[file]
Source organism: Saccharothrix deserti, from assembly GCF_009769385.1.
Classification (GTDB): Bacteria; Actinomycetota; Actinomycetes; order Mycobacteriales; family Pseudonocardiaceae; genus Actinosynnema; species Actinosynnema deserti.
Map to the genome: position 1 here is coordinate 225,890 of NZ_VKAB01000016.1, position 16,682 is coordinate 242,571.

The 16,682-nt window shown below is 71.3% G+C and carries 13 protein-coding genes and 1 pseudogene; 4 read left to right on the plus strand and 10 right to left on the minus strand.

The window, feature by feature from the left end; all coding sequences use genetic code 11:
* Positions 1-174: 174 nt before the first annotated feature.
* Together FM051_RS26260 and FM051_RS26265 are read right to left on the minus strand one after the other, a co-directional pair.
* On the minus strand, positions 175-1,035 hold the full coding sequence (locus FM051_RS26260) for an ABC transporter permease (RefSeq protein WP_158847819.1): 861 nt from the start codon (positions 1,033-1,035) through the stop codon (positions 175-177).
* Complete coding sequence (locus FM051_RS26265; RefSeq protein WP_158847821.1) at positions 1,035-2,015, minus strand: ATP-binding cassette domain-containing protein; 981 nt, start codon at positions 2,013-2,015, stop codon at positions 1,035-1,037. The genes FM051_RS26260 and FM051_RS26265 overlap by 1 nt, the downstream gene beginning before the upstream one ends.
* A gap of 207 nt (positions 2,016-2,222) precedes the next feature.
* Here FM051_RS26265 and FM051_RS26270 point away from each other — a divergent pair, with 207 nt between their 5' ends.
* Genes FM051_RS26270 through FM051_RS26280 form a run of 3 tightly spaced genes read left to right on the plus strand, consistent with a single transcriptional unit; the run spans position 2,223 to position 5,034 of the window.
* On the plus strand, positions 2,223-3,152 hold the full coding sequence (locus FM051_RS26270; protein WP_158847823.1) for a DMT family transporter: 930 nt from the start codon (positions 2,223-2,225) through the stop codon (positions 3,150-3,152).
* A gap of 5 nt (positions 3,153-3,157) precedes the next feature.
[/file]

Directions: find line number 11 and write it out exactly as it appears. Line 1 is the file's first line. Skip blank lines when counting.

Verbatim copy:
* Here FM051_RS26265 and FM051_RS26270 point away from each other — a divergent pair, with 207 nt between their 5' ends.